But with gluten and sugar, those—and I’m not Celiac; I’m not specifically symptomatically sensitive to gluten, although, as we know, gluten creates inflammation and a range of other things inside the body that sometimes we just take for granted that that’s how we feel or that’s just the way things are. I’ve kept gluten out of my diet for almost two years and same with sugar, for a lot of good reasons. It’s been something that I’m proud of.
Yuri: You should be; that’s an amazing feat. How do you stay on track? Do you ever have temptations, and if you do, how do you go through that?
Michael: It’s a good question. With respect to gluten, I would say there’s no temptation at all. I’m not really in to fake cookies, fake breads, fake…there is one brand of cracker, Mary’s Gone Crackers, which is an excellent organic, non-GMO, just a really solid gluten-free cracker that a lot of people love, but other than that I don’t really do gluten-free fake stuff. I don’t really find bread or any of those things appealing anymore.
As you know, gluten and sugar ride together quite a bit, so when you’re staying away from one, it goes a long way toward staying from the other. I think at the time, I think you and, for you listening as well, many people have heard that willpower exists within us in limited amounts.
I’ve framed it for myself not really about willpower but more as just kind of a connect-the-dots, moment-to-moment, day-to-day. The beginning of it was just the goal line of Consume Health Summit and that 60-day process, so it wasn’t about moment-to-moment willpower; it was really about a systematic approach to showing up on the finish line 60 days later with a particular commitment to myself.
For anybody that wants to start, I would suggest that a good way to start is to pick a day in the near future—a month, two months out—and just set a goal line, and then commit yourself to reaching that goal. And then when you reach it, like I did, you can continue to proceed, because at that point it’s much easier to just keep going.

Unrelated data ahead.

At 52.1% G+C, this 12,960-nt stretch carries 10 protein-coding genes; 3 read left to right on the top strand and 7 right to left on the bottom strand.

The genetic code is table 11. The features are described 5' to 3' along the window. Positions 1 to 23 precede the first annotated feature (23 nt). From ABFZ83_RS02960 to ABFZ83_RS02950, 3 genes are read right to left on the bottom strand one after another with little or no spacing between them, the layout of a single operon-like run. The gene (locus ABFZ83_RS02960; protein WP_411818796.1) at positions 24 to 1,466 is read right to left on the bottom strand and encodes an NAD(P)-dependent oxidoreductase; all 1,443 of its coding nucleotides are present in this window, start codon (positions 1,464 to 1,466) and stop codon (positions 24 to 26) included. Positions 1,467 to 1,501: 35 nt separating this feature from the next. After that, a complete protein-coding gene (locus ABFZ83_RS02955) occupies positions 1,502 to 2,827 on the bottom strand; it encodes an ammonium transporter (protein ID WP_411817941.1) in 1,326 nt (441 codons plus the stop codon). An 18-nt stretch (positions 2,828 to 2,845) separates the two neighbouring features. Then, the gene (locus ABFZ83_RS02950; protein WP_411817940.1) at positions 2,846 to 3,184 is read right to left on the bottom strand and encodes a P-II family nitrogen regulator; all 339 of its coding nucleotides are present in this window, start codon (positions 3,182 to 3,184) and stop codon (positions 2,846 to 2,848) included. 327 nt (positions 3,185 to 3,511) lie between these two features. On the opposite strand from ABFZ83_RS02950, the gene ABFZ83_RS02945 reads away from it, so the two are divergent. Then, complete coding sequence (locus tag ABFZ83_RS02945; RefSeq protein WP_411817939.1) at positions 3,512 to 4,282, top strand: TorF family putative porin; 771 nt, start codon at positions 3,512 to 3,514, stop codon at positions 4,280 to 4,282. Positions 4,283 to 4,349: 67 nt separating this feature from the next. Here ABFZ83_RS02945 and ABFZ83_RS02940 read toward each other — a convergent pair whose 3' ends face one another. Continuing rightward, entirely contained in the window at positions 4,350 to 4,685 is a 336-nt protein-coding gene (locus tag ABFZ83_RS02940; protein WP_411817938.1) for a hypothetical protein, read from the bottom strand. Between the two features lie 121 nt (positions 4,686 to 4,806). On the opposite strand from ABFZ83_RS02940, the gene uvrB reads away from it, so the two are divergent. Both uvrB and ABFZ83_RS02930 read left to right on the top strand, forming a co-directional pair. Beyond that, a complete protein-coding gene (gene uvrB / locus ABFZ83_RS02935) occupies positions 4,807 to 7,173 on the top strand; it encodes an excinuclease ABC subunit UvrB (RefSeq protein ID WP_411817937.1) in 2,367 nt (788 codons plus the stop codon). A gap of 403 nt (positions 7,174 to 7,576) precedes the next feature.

Number one, your body is craving those substances less; and, plus, you have the personal accomplishment, and you just want to sort of keep that streak going. The other thing is to not frame yourself or characterize yourself as a victim to foods. By that, what I mean is, when I go to restaurants and people offer me dessert or bread or something, I don’t say I can’t eat that; I say I don’t eat that.
It’s a very slight shift of words, but if you think about it, Yuri, I think it’s quite powerful in terms of making a very conscious, specific choice about what you will and will not eat as opposed to saying you can’t eat something because… I just think there’s a victimization embedded n the word can’t, whereas I don’t do something is a very specific, powerful choice where you’re controlling your own destiny and managing your own choices.
Yuri: Yeah, and if anyone were to talk about this, it should be you. For everyone listening, just so you guys are up to speed, Michael is very well-known for articulating the power of words in messaging and communication. It’s very fascinating how, it’s when people talk about how they should do something or they have to do something.